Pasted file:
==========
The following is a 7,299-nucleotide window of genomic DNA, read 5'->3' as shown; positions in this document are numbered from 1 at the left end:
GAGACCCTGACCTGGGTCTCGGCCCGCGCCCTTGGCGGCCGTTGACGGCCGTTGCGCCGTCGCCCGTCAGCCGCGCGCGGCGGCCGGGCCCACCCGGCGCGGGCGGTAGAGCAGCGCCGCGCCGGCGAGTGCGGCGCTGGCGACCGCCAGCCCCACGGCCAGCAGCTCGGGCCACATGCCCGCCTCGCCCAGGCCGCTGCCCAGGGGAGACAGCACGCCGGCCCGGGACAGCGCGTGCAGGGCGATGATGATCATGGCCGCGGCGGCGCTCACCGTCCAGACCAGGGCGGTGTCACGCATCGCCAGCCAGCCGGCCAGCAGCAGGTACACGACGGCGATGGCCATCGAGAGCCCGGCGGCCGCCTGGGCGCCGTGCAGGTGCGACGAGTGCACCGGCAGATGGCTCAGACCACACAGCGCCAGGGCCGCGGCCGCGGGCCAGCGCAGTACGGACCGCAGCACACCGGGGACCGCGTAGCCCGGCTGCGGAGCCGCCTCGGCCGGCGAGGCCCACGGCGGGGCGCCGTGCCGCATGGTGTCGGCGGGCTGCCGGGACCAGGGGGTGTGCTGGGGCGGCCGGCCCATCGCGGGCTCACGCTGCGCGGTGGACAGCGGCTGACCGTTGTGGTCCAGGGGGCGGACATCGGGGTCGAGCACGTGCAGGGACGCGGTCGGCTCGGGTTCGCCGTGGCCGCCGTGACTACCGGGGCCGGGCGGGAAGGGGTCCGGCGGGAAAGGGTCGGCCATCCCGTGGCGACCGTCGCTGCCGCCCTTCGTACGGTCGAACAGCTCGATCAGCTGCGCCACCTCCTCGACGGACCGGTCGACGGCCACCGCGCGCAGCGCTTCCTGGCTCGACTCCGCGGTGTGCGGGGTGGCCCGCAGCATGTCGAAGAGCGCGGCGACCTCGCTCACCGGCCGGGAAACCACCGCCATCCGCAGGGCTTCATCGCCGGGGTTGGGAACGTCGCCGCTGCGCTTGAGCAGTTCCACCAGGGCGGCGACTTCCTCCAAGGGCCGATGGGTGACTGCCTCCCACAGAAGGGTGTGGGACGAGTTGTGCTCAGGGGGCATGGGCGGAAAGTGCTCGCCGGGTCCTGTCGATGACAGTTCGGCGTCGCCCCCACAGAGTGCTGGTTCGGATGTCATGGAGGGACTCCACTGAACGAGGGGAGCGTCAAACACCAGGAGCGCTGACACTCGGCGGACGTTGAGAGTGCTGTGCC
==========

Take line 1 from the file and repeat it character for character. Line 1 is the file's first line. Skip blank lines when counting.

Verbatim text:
The following is a 7,299-nucleotide window of genomic DNA, read 5'->3' as shown; positions in this document are numbered from 1 at the left end: